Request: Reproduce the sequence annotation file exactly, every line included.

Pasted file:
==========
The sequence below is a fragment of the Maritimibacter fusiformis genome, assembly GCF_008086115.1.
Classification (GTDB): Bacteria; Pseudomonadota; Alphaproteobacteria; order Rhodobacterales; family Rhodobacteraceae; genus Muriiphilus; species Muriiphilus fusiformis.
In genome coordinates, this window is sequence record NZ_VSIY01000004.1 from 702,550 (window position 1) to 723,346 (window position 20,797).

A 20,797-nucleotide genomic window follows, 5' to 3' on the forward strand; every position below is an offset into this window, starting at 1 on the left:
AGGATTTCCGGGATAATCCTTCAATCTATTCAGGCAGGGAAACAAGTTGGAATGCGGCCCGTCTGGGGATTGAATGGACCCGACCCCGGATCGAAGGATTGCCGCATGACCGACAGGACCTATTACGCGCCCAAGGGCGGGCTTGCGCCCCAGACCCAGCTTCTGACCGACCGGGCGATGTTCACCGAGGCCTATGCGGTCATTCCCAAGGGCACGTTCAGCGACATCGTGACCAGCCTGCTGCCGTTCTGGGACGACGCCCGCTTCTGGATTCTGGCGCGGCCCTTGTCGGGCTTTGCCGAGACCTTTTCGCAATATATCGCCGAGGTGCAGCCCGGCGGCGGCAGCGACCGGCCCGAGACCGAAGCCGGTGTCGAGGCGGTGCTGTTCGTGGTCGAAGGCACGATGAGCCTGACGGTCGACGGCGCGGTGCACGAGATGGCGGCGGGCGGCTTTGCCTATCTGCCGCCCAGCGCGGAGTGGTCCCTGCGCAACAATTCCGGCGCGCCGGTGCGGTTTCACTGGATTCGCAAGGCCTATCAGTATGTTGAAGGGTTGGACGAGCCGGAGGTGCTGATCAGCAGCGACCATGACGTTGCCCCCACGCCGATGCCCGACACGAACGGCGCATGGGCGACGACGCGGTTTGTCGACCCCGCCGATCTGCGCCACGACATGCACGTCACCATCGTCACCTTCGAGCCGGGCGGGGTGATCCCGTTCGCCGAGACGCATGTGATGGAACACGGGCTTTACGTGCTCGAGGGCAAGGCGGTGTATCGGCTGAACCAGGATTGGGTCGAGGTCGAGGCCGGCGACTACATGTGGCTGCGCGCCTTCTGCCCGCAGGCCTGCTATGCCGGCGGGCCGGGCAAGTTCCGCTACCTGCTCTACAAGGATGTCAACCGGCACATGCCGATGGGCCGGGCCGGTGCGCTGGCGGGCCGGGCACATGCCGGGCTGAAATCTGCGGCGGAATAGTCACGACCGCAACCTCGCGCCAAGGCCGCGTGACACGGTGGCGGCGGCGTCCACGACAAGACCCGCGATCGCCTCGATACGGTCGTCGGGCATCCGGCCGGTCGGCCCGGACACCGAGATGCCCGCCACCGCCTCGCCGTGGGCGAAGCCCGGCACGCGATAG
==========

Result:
The sequence below is a fragment of the Maritimibacter fusiformis genome, assembly GCF_008086115.1.
Classification (GTDB): Bacteria; Pseudomonadota; Alphaproteobacteria; order Rhodobacterales; family Rhodobacteraceae; genus Muriiphilus; species Muriiphilus fusiformis.
In genome coordinates, this window is sequence record NZ_VSIY01000004.1 from 702,550 (window position 1) to 723,346 (window position 20,797).

A 20,797-nucleotide genomic window follows, 5' to 3' on the forward strand; every position below is an offset into this window, starting at 1 on the left:
AGGATTTCCGGGATAATCCTTCAATCTATTCAGGCAGGGAAACAAGTTGGAATGCGGCCCGTCTGGGGATTGAATGGACCCGACCCCGGATCGAAGGATTGCCGCATGACCGACAGGACCTATTACGCGCCCAAGGGCGGGCTTGCGCCCCAGACCCAGCTTCTGACCGACCGGGCGATGTTCACCGAGGCCTATGCGGTCATTCCCAAGGGCACGTTCAGCGACATCGTGACCAGCCTGCTGCCGTTCTGGGACGACGCCCGCTTCTGGATTCTGGCGCGGCCCTTGTCGGGCTTTGCCGAGACCTTTTCGCAATATATCGCCGAGGTGCAGCCCGGCGGCGGCAGCGACCGGCCCGAGACCGAAGCCGGTGTCGAGGCGGTGCTGTTCGTGGTCGAAGGCACGATGAGCCTGACGGTCGACGGCGCGGTGCACGAGATGGCGGCGGGCGGCTTTGCCTATCTGCCGCCCAGCGCGGAGTGGTCCCTGCGCAACAATTCCGGCGCGCCGGTGCGGTTTCACTGGATTCGCAAGGCCTATCAGTATGTTGAAGGGTTGGACGAGCCGGAGGTGCTGATCAGCAGCGACCATGACGTTGCCCCCACGCCGATGCCCGACACGAACGGCGCATGGGCGACGACGCGGTTTGTCGACCCCGCCGATCTGCGCCACGACATGCACGTCACCATCGTCACCTTCGAGCCGGGCGGGGTGATCCCGTTCGCCGAGACGCATGTGATGGAACACGGGCTTTACGTGCTCGAGGGCAAGGCGGTGTATCGGCTGAACCAGGATTGGGTCGAGGTCGAGGCCGGCGACTACATGTGGCTGCGCGCCTTCTGCCCGCAGGCCTGCTATGCCGGCGGGCCGGGCAAGTTCCGCTACCTGCTCTACAAGGATGTCAACCGGCACATGCCGATGGGCCGGGCCGGTGCGCTGGCGGGCCGGGCACATGCCGGGCTGAAATCTGCGGCGGAATAGTCACGACCGCAACCTCGCGCCAAGGCCGCGTGACACGGTGGCGGCGGCGTCCACGACAAGACCCGCGATCGCCTCGATACGGTCGTCGGGCATCCGGCCGGTCGGCCCGGACACCGAGATGCCCGCCACCGCCTCGCCGTGGGCGAAGCCCGGCACGCGATAG